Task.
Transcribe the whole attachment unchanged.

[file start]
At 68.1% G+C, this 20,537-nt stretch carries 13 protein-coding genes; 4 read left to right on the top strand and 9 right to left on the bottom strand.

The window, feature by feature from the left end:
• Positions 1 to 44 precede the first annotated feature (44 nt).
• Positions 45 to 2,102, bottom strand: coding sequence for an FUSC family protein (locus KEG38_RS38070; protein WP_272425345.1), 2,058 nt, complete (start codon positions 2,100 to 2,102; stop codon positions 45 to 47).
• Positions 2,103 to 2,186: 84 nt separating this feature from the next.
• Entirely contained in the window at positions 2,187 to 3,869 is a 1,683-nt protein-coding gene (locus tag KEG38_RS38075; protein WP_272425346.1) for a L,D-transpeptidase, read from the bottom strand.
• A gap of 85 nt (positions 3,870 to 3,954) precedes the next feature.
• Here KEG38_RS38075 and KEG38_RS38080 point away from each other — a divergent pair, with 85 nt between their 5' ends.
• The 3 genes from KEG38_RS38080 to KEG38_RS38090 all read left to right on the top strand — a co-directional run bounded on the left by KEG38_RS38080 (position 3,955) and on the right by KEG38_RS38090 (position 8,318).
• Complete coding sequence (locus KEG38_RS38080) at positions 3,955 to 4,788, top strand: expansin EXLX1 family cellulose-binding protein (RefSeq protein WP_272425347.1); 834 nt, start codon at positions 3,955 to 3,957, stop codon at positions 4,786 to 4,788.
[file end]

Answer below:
At 68.1% G+C, this 20,537-nt stretch carries 13 protein-coding genes; 4 read left to right on the top strand and 9 right to left on the bottom strand.

The window, feature by feature from the left end:
• Positions 1 to 44 precede the first annotated feature (44 nt).
• Positions 45 to 2,102, bottom strand: coding sequence for an FUSC family protein (locus KEG38_RS38070; protein WP_272425345.1), 2,058 nt, complete (start codon positions 2,100 to 2,102; stop codon positions 45 to 47).
• Positions 2,103 to 2,186: 84 nt separating this feature from the next.
• Entirely contained in the window at positions 2,187 to 3,869 is a 1,683-nt protein-coding gene (locus tag KEG38_RS38075; protein WP_272425346.1) for a L,D-transpeptidase, read from the bottom strand.
• A gap of 85 nt (positions 3,870 to 3,954) precedes the next feature.
• Here KEG38_RS38075 and KEG38_RS38080 point away from each other — a divergent pair, with 85 nt between their 5' ends.
• The 3 genes from KEG38_RS38080 to KEG38_RS38090 all read left to right on the top strand — a co-directional run bounded on the left by KEG38_RS38080 (position 3,955) and on the right by KEG38_RS38090 (position 8,318).
• Complete coding sequence (locus KEG38_RS38080) at positions 3,955 to 4,788, top strand: expansin EXLX1 family cellulose-binding protein (RefSeq protein WP_272425347.1); 834 nt, start codon at positions 3,955 to 3,957, stop codon at positions 4,786 to 4,788.